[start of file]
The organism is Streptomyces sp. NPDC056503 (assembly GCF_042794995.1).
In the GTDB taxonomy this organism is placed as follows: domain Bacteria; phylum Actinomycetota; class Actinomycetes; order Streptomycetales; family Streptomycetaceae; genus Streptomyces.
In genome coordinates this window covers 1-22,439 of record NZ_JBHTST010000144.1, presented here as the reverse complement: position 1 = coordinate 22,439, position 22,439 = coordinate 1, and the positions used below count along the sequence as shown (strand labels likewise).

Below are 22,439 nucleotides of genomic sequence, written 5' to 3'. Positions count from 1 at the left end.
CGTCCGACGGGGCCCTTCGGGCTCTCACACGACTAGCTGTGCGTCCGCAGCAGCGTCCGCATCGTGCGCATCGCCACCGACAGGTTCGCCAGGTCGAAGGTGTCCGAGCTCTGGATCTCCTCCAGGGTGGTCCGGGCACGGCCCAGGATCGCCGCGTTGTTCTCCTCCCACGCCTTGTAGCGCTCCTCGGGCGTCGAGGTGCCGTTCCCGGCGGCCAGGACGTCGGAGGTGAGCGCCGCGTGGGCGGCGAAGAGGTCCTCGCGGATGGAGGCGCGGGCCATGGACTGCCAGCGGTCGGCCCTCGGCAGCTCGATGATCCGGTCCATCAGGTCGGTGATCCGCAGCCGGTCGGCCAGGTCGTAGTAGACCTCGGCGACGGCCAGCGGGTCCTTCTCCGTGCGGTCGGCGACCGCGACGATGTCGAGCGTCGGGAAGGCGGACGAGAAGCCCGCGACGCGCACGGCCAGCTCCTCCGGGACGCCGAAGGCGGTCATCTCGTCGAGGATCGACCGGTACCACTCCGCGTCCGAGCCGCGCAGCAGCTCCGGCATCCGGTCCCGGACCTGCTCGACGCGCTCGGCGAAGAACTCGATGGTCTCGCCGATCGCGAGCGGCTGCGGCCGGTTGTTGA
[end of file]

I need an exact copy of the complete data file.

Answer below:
The organism is Streptomyces sp. NPDC056503 (assembly GCF_042794995.1).
In the GTDB taxonomy this organism is placed as follows: domain Bacteria; phylum Actinomycetota; class Actinomycetes; order Streptomycetales; family Streptomycetaceae; genus Streptomyces.
In genome coordinates this window covers 1-22,439 of record NZ_JBHTST010000144.1, presented here as the reverse complement: position 1 = coordinate 22,439, position 22,439 = coordinate 1, and the positions used below count along the sequence as shown (strand labels likewise).

Below are 22,439 nucleotides of genomic sequence, written 5' to 3'. Positions count from 1 at the left end.
CGTCCGACGGGGCCCTTCGGGCTCTCACACGACTAGCTGTGCGTCCGCAGCAGCGTCCGCATCGTGCGCATCGCCACCGACAGGTTCGCCAGGTCGAAGGTGTCCGAGCTCTGGATCTCCTCCAGGGTGGTCCGGGCACGGCCCAGGATCGCCGCGTTGTTCTCCTCCCACGCCTTGTAGCGCTCCTCGGGCGTCGAGGTGCCGTTCCCGGCGGCCAGGACGTCGGAGGTGAGCGCCGCGTGGGCGGCGAAGAGGTCCTCGCGGATGGAGGCGCGGGCCATGGACTGCCAGCGGTCGGCCCTCGGCAGCTCGATGATCCGGTCCATCAGGTCGGTGATCCGCAGCCGGTCGGCCAGGTCGTAGTAGACCTCGGCGACGGCCAGCGGGTCCTTCTCCGTGCGGTCGGCGACCGCGACGATGTCGAGCGTCGGGAAGGCGGACGAGAAGCCCGCGACGCGCACGGCCAGCTCCTCCGGGACGCCGAAGGCGGTCATCTCGTCGAGGATCGACCGGTACCACTCCGCGTCCGAGCCGCGCAGCAGCTCCGGCATCCGGTCCCGGACCTGCTCGACGCGCTCGGCGAAGAACTCGATGGTCTCGCCGATCGCGAGCGGCTGCGGCCGGTTGTTGA